Monday, December 17, 2012

"The Hobbit: An Unexpected Journey": Jackson's talents can be put to more original use; How about "Imajica"?


Well, MGM (even with Oprah’s help) and New Line Cinema don’t stand on their own anymore, but they teamed up, along with Warner Brothers, and director Peter Jackson, to start a “franchise within a franchise”, that is the Christmas season extravaganza (not high school style), “The Hobbit: An Unexpected Journey”.
    
The new “prequel” franchise is fashioned after J.R.R. Tolkien’s early 1936 novel “The Hobbitt”, some simple English literature that preceded “The Lord of the Rings”.
   
The concept, as MGM-New Line want to do it, seems bloated.  The subtitle is dippy.  Many of the effects are familiar (especially from “The Two Towers”) and one of the Orc creatures looks like a recreation of Jabba the Hutt from Star Wars.  So was the idea to make a 3-D triology?  True, the gangplank scene was fascinating to look at. 
   
Technically, it looks good at 48 frames per second.   The 3-D was natural, not exaggerated. (I didn’t get the point of the sepia out-of-focus shots near the end.)  I saw the film in a smaller auditorium at the AMC Courthouse in Arlington VA, a 44-seat auditorium with luxury leatherette bucket seats (everywhere in the theater) that recline.  The show nearly sold out on a Monday night, and many of the people (especially dating couples) seem to be into Tolkien and comics and fantasy movies.  For the first time, AMC skipped its own introduction showing an outdoor AMC Theater on another planet (one of the best trademarked theater chain intros in the industry).
                
The journey, of course, is seen through the eyes of Bilbo Baggins (Martin Freeman) sixty years before, looking middle aged, and Frodo (Elijah Wood) is introduced as a devoted youth early.  Because we know how all of this turns out in the LOTR trilogy (“The ring is mine!”) , the storyline here seems less compelling.  Prequels can be interesting as flashback material, or when they take place in a world that looks substantially different than the world of the main movie.  I do that in my own “Do Ask Do Tell” screenplay.  Alfred Hitchcock was very good with this, shifting environments to set up backstories.   The characters don’t seem original.  If hobbits have hairy feet, they still don’t have teenage shag carpet gams when they reach middle age, at least in this movie.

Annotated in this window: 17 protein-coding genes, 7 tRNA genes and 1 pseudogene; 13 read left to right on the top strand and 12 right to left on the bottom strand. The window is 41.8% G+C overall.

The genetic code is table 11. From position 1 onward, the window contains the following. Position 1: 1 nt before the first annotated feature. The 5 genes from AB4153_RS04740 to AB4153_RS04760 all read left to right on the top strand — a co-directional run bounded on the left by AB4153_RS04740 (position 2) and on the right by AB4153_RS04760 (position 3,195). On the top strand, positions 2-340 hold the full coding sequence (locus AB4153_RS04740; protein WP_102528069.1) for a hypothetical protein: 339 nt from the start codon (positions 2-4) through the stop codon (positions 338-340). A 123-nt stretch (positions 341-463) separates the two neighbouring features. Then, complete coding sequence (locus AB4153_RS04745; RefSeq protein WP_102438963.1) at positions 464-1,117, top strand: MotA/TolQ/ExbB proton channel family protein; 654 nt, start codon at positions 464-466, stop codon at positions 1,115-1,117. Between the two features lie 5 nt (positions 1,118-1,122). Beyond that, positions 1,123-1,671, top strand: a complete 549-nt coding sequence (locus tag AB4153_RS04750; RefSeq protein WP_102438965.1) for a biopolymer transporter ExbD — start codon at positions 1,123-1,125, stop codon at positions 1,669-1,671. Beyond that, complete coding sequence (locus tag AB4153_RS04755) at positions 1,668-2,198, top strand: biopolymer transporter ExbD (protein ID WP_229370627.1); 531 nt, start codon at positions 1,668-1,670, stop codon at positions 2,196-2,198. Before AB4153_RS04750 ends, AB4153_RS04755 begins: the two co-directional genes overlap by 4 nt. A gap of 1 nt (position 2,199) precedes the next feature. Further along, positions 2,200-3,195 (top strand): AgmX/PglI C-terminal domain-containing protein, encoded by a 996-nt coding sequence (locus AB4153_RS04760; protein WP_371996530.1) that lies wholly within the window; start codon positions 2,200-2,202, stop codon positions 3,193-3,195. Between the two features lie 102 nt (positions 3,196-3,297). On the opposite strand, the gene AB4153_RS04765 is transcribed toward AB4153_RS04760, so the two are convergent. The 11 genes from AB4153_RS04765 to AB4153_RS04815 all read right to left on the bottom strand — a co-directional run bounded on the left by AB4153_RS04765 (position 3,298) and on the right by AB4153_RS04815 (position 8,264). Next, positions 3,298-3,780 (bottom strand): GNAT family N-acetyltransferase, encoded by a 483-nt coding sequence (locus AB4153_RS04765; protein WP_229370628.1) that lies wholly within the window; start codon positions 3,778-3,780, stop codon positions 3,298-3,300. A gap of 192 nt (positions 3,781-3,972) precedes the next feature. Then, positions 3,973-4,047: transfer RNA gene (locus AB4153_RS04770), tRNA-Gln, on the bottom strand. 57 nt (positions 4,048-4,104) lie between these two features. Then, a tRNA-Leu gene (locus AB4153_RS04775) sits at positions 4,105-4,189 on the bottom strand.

As for the fantasy world itself, with the spectacular mountain cliffs, waterfalls, Pueblo houses and hobbit huts – I sort of take it as, not so much a parallel universe (Middle Earth) of pre-history, but a speculation about what another civilization 20 light years away could look like (maybe around Gliese).  The hobbits and “people” live well, even without electricity:  magic replaces technology as we know it.  At one point, Bilbo admits that he spends a lot of his life “on the road”, but so did my own father!  The “Middle Earth” planet has “humanoids” of about the same intelligence but with biological capabilities more differentiated than among our own races.  That’s likely to create social and political problems that we have more or less resolved on Earth (not completely).   There is a “Fort Knox” gold cave and a Goldfinger-like villain, which suggests that the economy on Middle Earth is backed by hard currency, not fiat.  But would the economy have business cycles like ours?  Almost certainly, yes.  Economic depression is likely to occur in any intelligent civilization in the universe.  Economics is just math. You can’t change it.

 Here’s the official site blog for The Hobbit from the studios.
   
I’d like to ask whether Peter Jackson (or perhaps Christopher Nolan) has considered filming Clive Barker’s 1991 fantasy “Imajica”.  The book (see Book reviews, March 28, 2006) would require two movies (it’s in two long parts), and takes place on five dominions: One is Earth, one is Heaven (sort of), and the other three are more or less other planets with “people” (often sexually ambiguous) who sometimes look and act like us and sometimes present fascinating “diversity” (which is one of Barker’s themes).  There was a rumor that Lionsgate or Summit  was looking at it, and that New Zealand could be a filming location.  This film should get made.  It is needed more than a LOTR prequel, and it will  (or would) generate a cult following.  One problem: at the end, Man defeats God and Heaven (for all its hundreds of miles of Dubai-like condos) becomes like another place.  The scenery will sometimes be more worldly (gay bar scenes, but there is one in “Star Wars”  -- what would a gay bar be like on Gliese 581G anyway?).  If someone knows if there is an effort going on to finance it, please comment.  The religious concept could be a hurdle, as would a probable R rating, a problem for big budget projects.  But "Imajica" can generate Oscar Best Picture material. 

There are no trains or choo-choos in Tolkien as as far as I recall.  People fly by being picked up by birds (eagles).  In "Imajica" there's a very important train (n Dominion 3), and bizarre ways of instantaneous travel according to the theory of "Reconciliation".  And, yes, "Imajica" would be a great concept for a resort in Las Vegas.  But so would Middle Earth.
Pictures are mine (not from movie), but illustrate visual concepts of the movie. 

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